We know Sanchez has been a professional baseball player for going on seven years now. We know that, despite making 97 starts between the minors, Arizona fall league, and the big leagues, he is basically a one-pitch pitcher.

To compliment his bowling ball sinker, an upper 90s two-seamer that induces copious ground balls and coaxes weak contact, Sanchez goes to the curveball as his favored breaking ball. Sinker/slider is a familiar profile, but sinker/curve? Much less common.

There are plenty of hard-throwing starters with extreme ground ball tendencies (like former Blue Jay Henderson Alvarez, Brewers starter Wily Peralta, or former Cleveland stud and currently unemployed guy Justin Masterson), but finding a right-handed guy who can make sinker/curve work is quite tough.

Former Orioles closer Jim Johnson is one such pitcher – he got by on ground balls and home run suppression for a while. And then he didn’t. Ex-Pirates starter and aspirated Roy Halladay clone Charlie Morton boasts a similar arsenal. He’s shown flashes of competence at times but spent the last five seasons tinkering with other pitches (a cutter, change, and eventually re-introducing his four-seamer) in pursuit of consistent results.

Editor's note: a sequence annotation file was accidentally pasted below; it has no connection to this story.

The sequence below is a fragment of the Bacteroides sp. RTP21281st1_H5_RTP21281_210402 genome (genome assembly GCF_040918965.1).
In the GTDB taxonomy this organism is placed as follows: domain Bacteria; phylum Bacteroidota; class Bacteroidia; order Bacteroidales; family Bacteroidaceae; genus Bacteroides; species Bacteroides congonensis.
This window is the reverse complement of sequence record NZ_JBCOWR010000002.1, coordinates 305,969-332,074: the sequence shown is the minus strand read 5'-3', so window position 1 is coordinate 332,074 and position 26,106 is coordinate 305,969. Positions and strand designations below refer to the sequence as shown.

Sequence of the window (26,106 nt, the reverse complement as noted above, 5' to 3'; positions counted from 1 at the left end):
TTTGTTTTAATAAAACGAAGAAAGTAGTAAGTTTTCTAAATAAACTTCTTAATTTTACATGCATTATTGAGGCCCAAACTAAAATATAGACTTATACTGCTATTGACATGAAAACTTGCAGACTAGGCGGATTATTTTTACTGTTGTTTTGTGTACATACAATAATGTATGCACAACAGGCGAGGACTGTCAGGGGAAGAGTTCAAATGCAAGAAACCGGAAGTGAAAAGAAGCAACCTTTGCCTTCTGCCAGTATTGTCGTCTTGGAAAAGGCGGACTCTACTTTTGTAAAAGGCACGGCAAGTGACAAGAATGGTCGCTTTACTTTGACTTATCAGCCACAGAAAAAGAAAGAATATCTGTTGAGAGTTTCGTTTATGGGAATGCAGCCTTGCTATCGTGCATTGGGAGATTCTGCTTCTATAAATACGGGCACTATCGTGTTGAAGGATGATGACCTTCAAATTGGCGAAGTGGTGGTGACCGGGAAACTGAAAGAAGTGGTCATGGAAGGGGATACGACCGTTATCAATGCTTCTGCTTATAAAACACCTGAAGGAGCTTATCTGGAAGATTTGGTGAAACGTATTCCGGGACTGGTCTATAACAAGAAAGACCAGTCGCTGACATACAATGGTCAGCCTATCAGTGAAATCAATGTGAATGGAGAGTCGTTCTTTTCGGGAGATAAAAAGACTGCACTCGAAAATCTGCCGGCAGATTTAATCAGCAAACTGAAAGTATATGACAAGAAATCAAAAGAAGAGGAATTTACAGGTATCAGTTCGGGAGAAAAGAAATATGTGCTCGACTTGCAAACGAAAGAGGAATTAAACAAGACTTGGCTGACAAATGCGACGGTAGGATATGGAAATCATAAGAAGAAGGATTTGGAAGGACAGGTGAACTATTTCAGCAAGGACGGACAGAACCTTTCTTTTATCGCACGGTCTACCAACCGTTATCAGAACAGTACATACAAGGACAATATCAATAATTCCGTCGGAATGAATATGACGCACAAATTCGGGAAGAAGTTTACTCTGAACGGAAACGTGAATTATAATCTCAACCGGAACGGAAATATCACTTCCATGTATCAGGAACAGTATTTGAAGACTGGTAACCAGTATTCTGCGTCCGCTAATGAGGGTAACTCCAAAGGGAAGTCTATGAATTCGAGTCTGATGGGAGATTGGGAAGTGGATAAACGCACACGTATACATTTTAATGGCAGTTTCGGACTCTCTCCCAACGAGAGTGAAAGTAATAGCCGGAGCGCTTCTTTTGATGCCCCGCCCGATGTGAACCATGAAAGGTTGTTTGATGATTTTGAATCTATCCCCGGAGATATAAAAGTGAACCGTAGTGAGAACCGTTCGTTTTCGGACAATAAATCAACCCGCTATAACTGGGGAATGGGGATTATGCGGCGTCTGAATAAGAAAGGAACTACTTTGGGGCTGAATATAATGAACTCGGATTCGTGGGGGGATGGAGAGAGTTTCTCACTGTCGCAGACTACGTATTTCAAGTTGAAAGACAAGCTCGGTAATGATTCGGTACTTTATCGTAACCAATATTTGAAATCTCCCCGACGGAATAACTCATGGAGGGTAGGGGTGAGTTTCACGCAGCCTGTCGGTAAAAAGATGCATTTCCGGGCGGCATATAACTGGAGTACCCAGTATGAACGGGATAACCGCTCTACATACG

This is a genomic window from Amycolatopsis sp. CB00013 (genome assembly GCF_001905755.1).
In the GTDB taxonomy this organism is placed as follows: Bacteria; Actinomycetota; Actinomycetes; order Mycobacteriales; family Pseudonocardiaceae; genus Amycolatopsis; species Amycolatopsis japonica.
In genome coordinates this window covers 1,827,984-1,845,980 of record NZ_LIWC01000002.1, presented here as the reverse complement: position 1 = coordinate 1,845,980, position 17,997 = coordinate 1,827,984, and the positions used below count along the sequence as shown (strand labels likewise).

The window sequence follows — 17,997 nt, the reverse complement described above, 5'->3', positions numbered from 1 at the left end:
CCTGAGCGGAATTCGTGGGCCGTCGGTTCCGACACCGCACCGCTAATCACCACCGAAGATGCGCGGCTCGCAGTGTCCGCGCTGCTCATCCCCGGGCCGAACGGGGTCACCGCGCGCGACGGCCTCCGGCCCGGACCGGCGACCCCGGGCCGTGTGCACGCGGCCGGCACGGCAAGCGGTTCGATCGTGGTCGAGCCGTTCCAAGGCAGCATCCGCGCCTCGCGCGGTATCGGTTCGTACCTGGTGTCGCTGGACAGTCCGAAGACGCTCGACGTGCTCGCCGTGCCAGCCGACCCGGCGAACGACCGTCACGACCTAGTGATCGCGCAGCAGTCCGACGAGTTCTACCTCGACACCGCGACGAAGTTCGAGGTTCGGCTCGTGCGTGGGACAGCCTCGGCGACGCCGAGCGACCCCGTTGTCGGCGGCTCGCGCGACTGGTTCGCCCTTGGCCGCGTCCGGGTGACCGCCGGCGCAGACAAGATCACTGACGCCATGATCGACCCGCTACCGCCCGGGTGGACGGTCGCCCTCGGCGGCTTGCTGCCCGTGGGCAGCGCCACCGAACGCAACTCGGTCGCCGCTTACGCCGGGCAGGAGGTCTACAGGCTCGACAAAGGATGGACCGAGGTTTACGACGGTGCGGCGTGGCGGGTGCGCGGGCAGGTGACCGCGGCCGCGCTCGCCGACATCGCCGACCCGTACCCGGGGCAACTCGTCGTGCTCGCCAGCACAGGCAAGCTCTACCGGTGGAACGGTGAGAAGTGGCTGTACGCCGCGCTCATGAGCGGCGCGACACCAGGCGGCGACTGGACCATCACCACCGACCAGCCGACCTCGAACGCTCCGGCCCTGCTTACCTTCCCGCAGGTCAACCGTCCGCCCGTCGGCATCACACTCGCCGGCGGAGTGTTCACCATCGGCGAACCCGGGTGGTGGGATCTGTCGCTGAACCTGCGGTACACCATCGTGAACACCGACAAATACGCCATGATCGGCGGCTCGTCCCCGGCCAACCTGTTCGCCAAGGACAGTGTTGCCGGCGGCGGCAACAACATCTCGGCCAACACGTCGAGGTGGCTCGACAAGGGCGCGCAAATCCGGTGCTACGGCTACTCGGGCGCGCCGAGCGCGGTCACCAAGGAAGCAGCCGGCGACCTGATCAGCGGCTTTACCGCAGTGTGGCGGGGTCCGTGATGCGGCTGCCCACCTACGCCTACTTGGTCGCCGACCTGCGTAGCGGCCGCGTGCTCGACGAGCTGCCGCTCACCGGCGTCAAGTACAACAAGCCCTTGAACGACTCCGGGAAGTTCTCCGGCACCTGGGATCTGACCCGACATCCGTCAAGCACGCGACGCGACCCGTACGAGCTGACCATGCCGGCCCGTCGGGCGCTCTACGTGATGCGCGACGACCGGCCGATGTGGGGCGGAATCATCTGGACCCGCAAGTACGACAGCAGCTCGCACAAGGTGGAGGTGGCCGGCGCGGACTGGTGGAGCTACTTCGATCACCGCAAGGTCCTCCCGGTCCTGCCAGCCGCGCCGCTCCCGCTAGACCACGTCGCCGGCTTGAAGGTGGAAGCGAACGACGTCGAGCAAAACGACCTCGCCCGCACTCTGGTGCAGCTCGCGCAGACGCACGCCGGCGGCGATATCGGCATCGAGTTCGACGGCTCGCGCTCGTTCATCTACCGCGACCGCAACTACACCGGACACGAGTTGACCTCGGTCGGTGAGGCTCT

The list goes on, and it features mostly relievers. Adding to Sanchez’s problematic pitch profile are his troubling bouts with wildness. Yesterday on Blue Jays Nation, John Lott discussed pitchers who fizzled out after bouncing between the rotation and the bullpen. Many of those hurlers have something in common, beyond mistreatment at the hands of management: they never found reliable third pitches and struggled to throw strikes. Which sounds very familiar…

“Will Sanchez start?” is the only interesting spring question due to its perceived possible outcomes. While the arguments against placing him the rotation revolve around innings pitched and workloads, the reality for Aaron Sanchez might well be that his skills, while considerable, make him a reliever in the end.